Reviewed Lindisfarne Electro acoustic by Ashbury.A great electronic sound
Description: 000-size cutaway electro-acoustic. Made in Vietnam
Price: £399 inc. wooden case
Build: Solid cedar top, solid rosecherry back and sides. Mahogany neck with 20-fret rosewood fingerboard. Rosewood bridge, chrome diecast
tuners, bottom strap button. Headway undersaddle pickup; SA-1 preamp with Volume, Low, Mid, Hi Mid, High, low-battery warning LED, quick-release battery holder
Options: All Lindisfarnes have the Headway and cost £399; other models include non-cutaway 000, dreadnought and auditorium, plus a blackfinish version of the 000-C
Finish: Satin natural
Scale length: 645mm
Neck width: Nut 43mm, 12th fret 53mm
Depth of neck: First fret 21mm, 9th fret 23mm
String spacing: Nut 37mm, Bridge 54mm
Action as supplied: 12th fret treble 2.3mm, 12th fret bass 2.6mm
Max rim depth: 115mm
Max body width: 392mm
Fingerboard radius: Approximately 12"
Contact: Gremlin 01273 491333
Ashbury’s interpretation of the cutaway 000 has deep enough rims to verge on the mini-jumbo, though the body span is typically folk-like at just under 15.5". Like all the regular matt finish Lindisfarnes, the 000-C electro has a solid cedar top – a very nice, close-grained example – mated to solid back and sides of rosecherry wood, which is nothing to do with rose or cherry, but is a translation from the Vietnamese of a type of Spanish cedar which is indigenous to Vietnam. It looks like a visual cross between mahogany and ovangkol.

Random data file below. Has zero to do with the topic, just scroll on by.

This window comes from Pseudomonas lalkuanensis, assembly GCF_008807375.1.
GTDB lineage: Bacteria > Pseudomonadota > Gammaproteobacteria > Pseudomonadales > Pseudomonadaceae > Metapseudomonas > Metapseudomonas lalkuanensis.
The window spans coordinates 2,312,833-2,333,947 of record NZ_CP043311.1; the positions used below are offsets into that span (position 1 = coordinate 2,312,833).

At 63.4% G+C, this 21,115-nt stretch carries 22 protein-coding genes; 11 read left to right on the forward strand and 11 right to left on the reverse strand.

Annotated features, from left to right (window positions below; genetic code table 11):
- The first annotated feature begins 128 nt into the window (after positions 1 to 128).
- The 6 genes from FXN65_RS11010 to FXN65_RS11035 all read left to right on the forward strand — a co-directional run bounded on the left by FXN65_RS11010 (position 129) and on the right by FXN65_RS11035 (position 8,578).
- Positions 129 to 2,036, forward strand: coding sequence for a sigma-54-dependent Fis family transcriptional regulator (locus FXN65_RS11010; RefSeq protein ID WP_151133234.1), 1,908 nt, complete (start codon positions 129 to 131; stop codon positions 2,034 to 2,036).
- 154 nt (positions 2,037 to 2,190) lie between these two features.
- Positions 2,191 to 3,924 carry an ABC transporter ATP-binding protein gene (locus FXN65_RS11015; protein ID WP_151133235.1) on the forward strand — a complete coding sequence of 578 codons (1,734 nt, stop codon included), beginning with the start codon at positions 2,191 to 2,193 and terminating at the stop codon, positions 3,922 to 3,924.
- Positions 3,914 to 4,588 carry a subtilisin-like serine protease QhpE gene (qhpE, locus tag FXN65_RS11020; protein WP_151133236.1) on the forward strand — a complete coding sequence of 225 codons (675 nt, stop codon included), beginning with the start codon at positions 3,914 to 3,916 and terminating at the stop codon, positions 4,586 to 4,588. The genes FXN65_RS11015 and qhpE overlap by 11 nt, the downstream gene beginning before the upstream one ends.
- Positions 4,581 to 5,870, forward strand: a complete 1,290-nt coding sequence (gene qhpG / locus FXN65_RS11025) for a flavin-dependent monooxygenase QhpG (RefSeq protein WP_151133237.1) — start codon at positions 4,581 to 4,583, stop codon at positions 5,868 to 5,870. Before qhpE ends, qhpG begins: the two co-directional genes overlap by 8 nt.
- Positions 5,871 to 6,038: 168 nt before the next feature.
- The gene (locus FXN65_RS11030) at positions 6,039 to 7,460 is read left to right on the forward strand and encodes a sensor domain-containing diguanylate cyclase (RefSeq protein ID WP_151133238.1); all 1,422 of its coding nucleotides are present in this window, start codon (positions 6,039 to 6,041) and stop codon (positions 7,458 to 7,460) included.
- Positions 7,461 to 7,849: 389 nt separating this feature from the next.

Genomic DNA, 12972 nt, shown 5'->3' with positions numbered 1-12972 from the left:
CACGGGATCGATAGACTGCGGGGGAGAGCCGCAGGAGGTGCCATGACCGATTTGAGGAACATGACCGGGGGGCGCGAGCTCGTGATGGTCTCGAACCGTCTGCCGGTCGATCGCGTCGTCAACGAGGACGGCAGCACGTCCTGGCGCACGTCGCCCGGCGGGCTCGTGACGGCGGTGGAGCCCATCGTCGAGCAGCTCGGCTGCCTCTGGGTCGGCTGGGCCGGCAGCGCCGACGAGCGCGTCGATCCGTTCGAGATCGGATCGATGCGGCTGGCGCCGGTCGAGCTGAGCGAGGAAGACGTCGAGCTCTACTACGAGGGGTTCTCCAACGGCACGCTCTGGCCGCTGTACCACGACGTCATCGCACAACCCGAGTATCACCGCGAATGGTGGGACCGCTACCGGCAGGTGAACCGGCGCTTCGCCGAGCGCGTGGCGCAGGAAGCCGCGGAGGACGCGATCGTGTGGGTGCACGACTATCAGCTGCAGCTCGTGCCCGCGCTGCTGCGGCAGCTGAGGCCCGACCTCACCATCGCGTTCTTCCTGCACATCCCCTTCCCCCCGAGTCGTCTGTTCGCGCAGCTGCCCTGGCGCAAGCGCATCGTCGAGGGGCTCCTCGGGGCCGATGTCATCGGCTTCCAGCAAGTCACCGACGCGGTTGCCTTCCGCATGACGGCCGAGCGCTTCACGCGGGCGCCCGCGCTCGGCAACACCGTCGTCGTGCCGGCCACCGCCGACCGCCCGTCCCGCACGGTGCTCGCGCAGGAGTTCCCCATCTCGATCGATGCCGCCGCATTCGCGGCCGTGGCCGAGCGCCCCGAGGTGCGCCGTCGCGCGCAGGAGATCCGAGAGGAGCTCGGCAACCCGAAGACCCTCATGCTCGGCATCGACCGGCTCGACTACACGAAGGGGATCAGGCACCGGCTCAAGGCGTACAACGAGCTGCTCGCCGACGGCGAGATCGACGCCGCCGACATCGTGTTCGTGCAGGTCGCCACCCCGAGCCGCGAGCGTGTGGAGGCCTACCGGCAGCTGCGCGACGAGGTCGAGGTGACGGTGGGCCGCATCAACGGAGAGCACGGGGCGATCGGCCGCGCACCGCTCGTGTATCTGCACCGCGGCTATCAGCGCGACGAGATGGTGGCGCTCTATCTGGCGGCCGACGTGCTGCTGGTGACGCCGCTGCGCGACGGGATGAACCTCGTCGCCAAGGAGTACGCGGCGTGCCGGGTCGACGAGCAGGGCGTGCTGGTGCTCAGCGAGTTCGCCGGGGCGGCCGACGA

Decoration echoes the Rathlin, though body binding becomes cream-coloured ivorywood, and a centre strip of the same timber down the back contrasts attractively against the golden-brown rosecherry. The neck’s slightly deeper, but again the fingerboard is too sharp-edged.
Cases don’t normally merit comment, but the wooden one supplied with the Lindisfarne is startling. Fashioned from heavy-duty mahogany-faced ply edged in maple, it’s intended, one assumes, as a luxury finishing touch. Sturdy and furniture-like though it is, internally it looks a bit rough and ready, and I daren’t think what a few months on the road will do for its condition. Still, brownie points for being different.
All the Lindisfarne electros have Headway’s new SA-1 ‘Sheer Acoustic’ system. Its shoulder-mounted four-band preamp includes two midrange sliders, the Hi Mid not being centre-notched for cut/boost as the others are, but providing adjustment from ‘zero’ (flat) at one extreme to an unspecified dB of cut at t’other. The straightforward control layout includes a knurled volume knob which is frankly fiddly to twiddle. It needs to be taller or rubberised – or both.
Who knows what the theoretical tonal attributes of rosecherry are meant to be, but the result here is quite crisp and dry – not unpleasantly so and it’s sympathetic for fingerstyle, but I’d have expected the cedar top to contribute more warmth to the overall sound. Unplugged punch is okay, though you might wish for a little more underlying welly considering those fairly deep rims.
The Headway system, though, is worth listening to without reservation. With commendably natural voicing, its EQ offers a lot of sympathetic scope. The bass can warm up the sound a treat in an undominating manner, while the combination of Mid and the cut-only Hi Mid allows plenty of versatility, either in setting subtly scooped tones or retaining body and firmness without the nasal downsides. The guitar’s inherently bright top end can be paperily overcooked, but only if you’re reckless with the relevant slider.
Build Quality …………………. 17/20
Playability …………………….. 15/20
Sound …………………………… 16/20
Value for money ……………. 18/20
Vibe ……………………………… 14/20
TOTAL ……………………….. 80%
Aside from the fingerboard and fret edging, this Ashbury's clean and tidy with stripped-down but still attractive aesthetics. Sound quality is good rather than remarkable, but dont let that stop you checking out a welcome new name.